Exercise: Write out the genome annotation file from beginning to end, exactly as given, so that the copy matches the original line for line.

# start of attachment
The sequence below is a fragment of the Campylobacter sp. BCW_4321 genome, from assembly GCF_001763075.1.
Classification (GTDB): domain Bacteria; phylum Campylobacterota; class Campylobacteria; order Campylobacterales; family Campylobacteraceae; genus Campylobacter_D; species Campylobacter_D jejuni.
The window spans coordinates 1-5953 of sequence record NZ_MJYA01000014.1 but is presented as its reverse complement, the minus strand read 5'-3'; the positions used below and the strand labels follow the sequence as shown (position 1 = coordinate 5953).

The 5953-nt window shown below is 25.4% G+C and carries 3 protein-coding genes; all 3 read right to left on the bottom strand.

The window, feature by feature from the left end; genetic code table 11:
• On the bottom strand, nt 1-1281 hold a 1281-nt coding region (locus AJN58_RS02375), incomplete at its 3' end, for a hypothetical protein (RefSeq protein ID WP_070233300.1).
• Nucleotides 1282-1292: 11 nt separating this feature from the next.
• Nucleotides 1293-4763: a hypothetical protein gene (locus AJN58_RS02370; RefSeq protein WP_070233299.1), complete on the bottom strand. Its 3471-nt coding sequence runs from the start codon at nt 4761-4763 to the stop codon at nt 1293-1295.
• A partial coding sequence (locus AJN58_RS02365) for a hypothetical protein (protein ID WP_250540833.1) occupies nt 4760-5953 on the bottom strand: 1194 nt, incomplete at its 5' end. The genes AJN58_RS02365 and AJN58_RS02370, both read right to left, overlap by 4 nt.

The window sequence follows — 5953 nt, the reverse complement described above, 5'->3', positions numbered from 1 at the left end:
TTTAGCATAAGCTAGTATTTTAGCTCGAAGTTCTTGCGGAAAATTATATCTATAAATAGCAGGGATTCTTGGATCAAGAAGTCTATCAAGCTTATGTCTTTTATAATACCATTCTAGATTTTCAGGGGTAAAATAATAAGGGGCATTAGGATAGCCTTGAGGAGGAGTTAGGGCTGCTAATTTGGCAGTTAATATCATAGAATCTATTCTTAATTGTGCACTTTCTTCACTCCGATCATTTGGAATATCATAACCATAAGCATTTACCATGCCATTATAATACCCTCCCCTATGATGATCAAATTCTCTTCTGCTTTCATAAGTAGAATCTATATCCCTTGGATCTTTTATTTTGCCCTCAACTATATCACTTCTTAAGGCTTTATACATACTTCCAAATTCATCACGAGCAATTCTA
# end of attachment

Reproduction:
The sequence below is a fragment of the Campylobacter sp. BCW_4321 genome, from assembly GCF_001763075.1.
Classification (GTDB): domain Bacteria; phylum Campylobacterota; class Campylobacteria; order Campylobacterales; family Campylobacteraceae; genus Campylobacter_D; species Campylobacter_D jejuni.
The window spans coordinates 1-5953 of sequence record NZ_MJYA01000014.1 but is presented as its reverse complement, the minus strand read 5'-3'; the positions used below and the strand labels follow the sequence as shown (position 1 = coordinate 5953).

The 5953-nt window shown below is 25.4% G+C and carries 3 protein-coding genes; all 3 read right to left on the bottom strand.

The window, feature by feature from the left end; genetic code table 11:
• On the bottom strand, nt 1-1281 hold a 1281-nt coding region (locus AJN58_RS02375), incomplete at its 3' end, for a hypothetical protein (RefSeq protein ID WP_070233300.1).
• Nucleotides 1282-1292: 11 nt separating this feature from the next.
• Nucleotides 1293-4763: a hypothetical protein gene (locus AJN58_RS02370; RefSeq protein WP_070233299.1), complete on the bottom strand. Its 3471-nt coding sequence runs from the start codon at nt 4761-4763 to the stop codon at nt 1293-1295.
• A partial coding sequence (locus AJN58_RS02365) for a hypothetical protein (protein ID WP_250540833.1) occupies nt 4760-5953 on the bottom strand: 1194 nt, incomplete at its 5' end. The genes AJN58_RS02365 and AJN58_RS02370, both read right to left, overlap by 4 nt.

The window sequence follows — 5953 nt, the reverse complement described above, 5'->3', positions numbered from 1 at the left end:
TTTAGCATAAGCTAGTATTTTAGCTCGAAGTTCTTGCGGAAAATTATATCTATAAATAGCAGGGATTCTTGGATCAAGAAGTCTATCAAGCTTATGTCTTTTATAATACCATTCTAGATTTTCAGGGGTAAAATAATAAGGGGCATTAGGATAGCCTTGAGGAGGAGTTAGGGCTGCTAATTTGGCAGTTAATATCATAGAATCTATTCTTAATTGTGCACTTTCTTCACTCCGATCATTTGGAATATCATAACCATAAGCATTTACCATGCCATTATAATACCCTCCCCTATGATGATCAAATTCTCTTCTGCTTTCATAAGTAGAATCTATATCCCTTGGATCTTTTATTTTGCCCTCAACTATATCACTTCTTAAGGCTTTATACATACTTCCAAATTCATCACGAGCAATTCTA